The Traffic Lights System is only a recommendation so far, and not all EU countries have adopted it. Furthermore, some non-EU countries, such as the UK, are adopting their own versions.

Digital Green Certificate

As of March 17th, 2021, those living in the EU can apply for a Digital Green Certificate for free movement between member states. These documents are safe and secure ways to show that you have either been vaccinated, received a negative test, or already had and recovered from Covid-19. 

While the core European principle of free movement largely stands without the certificate, some member states require proof of testing or vaccination for certain services and rights. 

If you live in a member state, you can get such a document from your local health center, testing center, or hospital for no cost. They can be given to you in either print or digital form, are written in your native language and English and have a QR code that can be scanned for security and authenticity.

There are no limits to your movement throughout Europe if you have such a certificate, unless, of course, the EU/Schengen nation you are in is under a stay-at-home order or a state of a medical emergency.

Unfortunately, these do not apply to those arriving from outside of the region, unless you come from a country with very low Covid-19 rates.

Border Policy in Europe

Though travel to Europe is, as a general rule, becoming increasingly safe, Europe is a vast continent, and one rule cannot apply to every place. While many countries have successfully curbed the spread of the virus and are now comfortable opening their borders to different degrees, others are still under lockdown or else completely inaccessible to non-essential travelers. 

This is further complicated by the political structure of Europe. There are 48 independent countries on the continent, 27 of which are in the European Union and 26 of which are in the Schengen Area (meaning they have free movement between them).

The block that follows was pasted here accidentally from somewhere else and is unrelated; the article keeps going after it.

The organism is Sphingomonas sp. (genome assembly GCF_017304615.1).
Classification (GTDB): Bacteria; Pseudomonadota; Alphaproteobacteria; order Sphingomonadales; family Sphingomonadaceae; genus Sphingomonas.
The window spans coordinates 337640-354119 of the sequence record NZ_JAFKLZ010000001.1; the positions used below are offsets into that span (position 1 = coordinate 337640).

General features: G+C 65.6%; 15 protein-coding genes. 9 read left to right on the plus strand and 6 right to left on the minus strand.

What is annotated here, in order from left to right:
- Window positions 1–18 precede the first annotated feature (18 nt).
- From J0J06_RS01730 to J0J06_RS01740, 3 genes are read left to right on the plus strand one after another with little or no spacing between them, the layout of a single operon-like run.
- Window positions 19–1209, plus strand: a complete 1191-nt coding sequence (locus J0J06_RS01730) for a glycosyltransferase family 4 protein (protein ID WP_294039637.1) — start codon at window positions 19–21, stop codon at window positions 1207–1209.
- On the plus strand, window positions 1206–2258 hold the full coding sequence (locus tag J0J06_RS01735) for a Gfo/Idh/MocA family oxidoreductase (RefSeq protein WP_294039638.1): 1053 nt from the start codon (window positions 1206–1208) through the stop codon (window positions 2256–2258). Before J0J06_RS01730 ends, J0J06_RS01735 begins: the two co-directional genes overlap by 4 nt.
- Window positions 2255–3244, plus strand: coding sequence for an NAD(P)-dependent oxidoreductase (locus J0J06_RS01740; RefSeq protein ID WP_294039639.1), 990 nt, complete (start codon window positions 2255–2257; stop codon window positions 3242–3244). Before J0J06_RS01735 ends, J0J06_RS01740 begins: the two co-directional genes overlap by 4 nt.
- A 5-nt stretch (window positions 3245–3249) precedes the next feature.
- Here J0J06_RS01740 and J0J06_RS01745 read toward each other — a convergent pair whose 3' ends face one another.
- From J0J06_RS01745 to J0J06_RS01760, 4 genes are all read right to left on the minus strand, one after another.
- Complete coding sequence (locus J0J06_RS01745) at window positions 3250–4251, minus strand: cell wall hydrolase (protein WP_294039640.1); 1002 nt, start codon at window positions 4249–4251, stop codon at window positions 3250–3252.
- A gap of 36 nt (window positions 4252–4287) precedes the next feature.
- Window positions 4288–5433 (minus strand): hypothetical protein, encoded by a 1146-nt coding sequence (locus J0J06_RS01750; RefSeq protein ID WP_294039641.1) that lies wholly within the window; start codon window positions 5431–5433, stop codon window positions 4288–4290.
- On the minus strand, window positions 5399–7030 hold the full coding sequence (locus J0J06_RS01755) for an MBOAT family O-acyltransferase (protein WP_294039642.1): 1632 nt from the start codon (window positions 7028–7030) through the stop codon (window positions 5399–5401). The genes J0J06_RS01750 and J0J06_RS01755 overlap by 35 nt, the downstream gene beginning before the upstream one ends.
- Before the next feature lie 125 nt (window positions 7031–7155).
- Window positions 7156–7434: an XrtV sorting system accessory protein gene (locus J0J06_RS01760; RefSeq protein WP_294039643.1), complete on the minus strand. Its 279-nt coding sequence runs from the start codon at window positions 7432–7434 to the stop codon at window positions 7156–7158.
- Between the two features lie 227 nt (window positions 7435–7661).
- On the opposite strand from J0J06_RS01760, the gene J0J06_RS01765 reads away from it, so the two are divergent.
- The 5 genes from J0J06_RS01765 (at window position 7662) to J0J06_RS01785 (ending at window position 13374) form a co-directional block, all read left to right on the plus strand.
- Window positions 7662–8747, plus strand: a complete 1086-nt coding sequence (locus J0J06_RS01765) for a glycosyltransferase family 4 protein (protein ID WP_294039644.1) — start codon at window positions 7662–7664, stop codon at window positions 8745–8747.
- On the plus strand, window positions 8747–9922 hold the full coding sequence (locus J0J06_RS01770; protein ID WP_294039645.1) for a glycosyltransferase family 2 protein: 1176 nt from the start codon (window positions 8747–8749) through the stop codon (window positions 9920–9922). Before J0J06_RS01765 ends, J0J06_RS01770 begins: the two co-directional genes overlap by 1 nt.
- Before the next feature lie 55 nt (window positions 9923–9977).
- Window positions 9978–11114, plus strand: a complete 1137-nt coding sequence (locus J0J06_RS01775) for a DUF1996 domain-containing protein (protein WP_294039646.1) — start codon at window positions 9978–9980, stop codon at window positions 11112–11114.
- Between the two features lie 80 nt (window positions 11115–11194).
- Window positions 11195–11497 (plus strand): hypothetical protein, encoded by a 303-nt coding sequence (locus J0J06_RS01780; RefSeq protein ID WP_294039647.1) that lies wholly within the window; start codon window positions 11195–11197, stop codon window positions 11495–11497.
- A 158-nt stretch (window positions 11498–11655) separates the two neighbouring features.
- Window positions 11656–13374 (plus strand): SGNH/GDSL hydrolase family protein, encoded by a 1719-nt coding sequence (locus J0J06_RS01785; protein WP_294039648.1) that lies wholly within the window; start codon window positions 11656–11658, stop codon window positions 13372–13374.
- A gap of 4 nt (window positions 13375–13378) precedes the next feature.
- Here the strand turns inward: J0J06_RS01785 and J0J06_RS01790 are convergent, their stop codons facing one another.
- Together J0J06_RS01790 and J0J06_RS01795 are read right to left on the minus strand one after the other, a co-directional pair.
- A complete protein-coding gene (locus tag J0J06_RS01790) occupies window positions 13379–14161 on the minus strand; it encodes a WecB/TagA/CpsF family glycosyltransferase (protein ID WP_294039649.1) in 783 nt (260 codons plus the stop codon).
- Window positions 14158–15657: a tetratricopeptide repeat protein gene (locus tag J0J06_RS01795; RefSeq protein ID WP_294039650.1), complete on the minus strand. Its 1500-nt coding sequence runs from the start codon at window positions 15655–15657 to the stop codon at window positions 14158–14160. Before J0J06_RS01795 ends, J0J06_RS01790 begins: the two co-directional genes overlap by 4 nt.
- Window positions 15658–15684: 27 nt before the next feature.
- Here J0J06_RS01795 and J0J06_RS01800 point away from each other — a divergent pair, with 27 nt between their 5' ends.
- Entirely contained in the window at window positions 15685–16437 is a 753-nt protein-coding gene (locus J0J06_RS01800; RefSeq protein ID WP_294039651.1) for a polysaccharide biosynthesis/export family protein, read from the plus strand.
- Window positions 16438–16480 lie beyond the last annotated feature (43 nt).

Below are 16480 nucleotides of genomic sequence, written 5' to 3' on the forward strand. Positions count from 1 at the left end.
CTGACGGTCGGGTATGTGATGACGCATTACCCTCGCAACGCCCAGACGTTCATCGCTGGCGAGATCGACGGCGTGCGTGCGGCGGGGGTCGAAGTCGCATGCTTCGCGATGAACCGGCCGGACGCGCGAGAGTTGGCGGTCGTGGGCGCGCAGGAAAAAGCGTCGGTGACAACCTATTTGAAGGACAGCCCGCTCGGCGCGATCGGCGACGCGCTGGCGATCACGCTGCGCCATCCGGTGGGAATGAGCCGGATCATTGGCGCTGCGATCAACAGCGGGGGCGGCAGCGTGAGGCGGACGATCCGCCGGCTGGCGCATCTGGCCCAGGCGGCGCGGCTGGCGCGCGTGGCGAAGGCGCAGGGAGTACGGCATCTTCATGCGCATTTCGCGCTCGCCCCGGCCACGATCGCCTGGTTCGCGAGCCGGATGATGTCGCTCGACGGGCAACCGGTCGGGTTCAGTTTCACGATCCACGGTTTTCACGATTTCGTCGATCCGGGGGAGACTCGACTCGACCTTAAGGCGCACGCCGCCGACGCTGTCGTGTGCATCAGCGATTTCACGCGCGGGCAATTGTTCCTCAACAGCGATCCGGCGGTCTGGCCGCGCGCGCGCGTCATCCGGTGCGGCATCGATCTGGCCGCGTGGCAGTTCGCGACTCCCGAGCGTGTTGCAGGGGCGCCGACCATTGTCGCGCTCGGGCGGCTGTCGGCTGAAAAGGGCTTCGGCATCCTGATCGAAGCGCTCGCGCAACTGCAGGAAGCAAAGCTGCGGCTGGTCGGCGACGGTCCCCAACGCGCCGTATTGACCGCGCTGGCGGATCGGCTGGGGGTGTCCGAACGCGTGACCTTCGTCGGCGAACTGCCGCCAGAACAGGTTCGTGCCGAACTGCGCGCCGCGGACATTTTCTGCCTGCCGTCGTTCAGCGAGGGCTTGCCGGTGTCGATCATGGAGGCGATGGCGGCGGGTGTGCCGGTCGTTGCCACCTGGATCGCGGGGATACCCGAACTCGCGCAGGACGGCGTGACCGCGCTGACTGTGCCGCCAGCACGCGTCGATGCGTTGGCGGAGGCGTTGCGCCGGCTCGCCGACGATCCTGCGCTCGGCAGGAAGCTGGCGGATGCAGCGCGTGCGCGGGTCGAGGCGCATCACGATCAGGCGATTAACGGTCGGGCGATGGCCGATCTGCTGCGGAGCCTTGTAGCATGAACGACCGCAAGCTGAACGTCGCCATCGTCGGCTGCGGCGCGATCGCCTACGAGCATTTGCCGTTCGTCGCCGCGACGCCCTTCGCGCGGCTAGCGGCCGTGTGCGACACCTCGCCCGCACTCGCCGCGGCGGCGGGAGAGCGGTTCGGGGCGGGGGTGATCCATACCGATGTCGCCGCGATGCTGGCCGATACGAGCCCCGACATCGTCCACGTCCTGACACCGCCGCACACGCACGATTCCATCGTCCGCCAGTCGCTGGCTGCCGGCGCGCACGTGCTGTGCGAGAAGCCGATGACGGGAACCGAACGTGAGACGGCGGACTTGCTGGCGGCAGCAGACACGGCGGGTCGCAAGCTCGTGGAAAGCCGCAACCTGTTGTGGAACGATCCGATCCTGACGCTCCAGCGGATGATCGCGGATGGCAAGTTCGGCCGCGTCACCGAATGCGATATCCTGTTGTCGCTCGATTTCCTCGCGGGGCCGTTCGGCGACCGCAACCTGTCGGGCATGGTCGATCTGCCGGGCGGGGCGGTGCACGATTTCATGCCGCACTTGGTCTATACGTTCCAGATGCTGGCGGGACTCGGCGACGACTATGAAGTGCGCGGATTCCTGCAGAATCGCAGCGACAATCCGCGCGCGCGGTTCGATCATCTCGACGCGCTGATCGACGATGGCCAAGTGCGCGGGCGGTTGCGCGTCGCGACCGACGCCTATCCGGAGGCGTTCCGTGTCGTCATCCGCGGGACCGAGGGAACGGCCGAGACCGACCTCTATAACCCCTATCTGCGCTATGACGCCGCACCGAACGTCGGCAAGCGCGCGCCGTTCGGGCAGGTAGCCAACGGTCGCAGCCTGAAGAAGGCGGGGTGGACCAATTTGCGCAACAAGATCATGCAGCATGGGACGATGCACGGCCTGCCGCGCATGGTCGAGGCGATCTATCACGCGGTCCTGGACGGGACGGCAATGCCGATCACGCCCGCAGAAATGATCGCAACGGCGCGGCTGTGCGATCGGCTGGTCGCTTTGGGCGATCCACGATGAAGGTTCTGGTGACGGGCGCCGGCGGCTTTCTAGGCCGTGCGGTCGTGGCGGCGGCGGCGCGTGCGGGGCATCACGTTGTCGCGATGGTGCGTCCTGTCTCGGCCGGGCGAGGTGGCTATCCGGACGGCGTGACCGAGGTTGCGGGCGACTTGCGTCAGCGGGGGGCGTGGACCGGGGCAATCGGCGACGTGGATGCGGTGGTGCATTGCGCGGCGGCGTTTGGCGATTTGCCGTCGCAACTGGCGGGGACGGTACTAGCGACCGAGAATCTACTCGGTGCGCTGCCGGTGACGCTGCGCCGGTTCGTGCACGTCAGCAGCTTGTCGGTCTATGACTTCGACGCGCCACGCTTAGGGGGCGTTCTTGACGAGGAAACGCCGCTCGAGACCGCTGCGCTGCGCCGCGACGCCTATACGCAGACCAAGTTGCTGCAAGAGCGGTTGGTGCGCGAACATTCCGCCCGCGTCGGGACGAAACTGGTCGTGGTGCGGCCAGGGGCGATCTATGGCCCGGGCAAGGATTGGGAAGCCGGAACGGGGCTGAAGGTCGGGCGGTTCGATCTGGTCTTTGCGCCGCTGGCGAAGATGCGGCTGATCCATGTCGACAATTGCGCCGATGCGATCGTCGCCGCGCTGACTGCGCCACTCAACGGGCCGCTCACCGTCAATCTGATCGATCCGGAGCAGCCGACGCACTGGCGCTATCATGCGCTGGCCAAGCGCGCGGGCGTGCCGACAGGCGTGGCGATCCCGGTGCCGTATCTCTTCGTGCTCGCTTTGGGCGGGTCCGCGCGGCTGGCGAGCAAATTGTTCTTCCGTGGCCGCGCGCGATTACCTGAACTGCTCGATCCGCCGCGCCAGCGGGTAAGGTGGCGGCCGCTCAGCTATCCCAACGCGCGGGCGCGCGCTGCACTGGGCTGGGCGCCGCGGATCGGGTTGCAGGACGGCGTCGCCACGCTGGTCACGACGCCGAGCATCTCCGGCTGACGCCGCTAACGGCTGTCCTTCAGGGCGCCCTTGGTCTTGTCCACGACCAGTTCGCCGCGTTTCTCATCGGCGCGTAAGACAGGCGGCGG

Some countries are both in the EU and Schengen (such as France, Italy, and Germany); some are just in the EU (such as Croatia and Bulgaria); some are just in the Schengen Area (such as Norway and Iceland), and some are in neither (such as the UK and Ukraine). 

Furthermore, all of the EU states, as well as Iceland, Norway, and Liechtenstein are members of the European Economic Area (the EEA).

These different categories have different ways of defining their borders, and even then, there are national restrictions that mean countries in the same group may have different rules.

Furthermore, there may even be different restrictions within countries based on regions, particularly countries with geographically isolated islands, such as Spain.

We have thus compiled a thorough list of all European countries and their current travel restrictions regarding COVID-19.

We will update these and change the categories of the countries as we get new information.

Before looking at the border rules of the European country you wish to visit, however, there are a few notes to consider.

  • Your home country’s rules: Note that while all countries have policies regarding travelers entering their borders, your home country may have restrictions on you leaving yours, and which countries you may go to. 
  • When to get tested: When a negative test is required before departure, this is almost always to be taken within 48 hours of arrival. A few countries instead ask for 72 hours, but this is likely to be the subject of change as international standards are ironed out. Furthermore, airlines have their own rules, which almost always require guests to have a negative test 48 hours before departing.
    Generally speaking, you should aim to have your Covid-19 test as close to your departure time as possible.
  • Important Paperwork: Almost all the countries will require you to fill out a sworn statement that you are not symptomatic and have not been exposed to the virus recently. As previously noted, you are also likely to have to fill out tracing information before arrival, should you later be found to be in contact with the virus.

Please note that unless specified, all countries will require you to fill out a passenger locator form.

Slovenia's beautiful autumn season

Albania: Travelers to Albania must present proof of vaccination, a negative PCR test taken 72 hours before arrival, a negative rapid antigen test taken 48 hours before arrival, or proof of Covid-19 recovery in the past six months. 

Andorra: Andorra can only be entered via France and Spain, which have their own national restrictions. Travelers staying for more than three days must present proof of vaccination, a negative PCR test taken 72 hours before arrival, a negative rapid antigen test taken 48 hours before arrival, or proof of Covid-19 recovery in the past six months. 

Austria: Travelers to Austria must present proof of vaccination, a negative PCR test taken 72 hours before arrival, or proof of Covid-19 recovery in the past six months. Restaurants, ski lifts, bars, and many other businesses require proof of vaccination to use their facilities. Austria is part of the EU, and free travel is possible with an EU Digital COVID Certificate.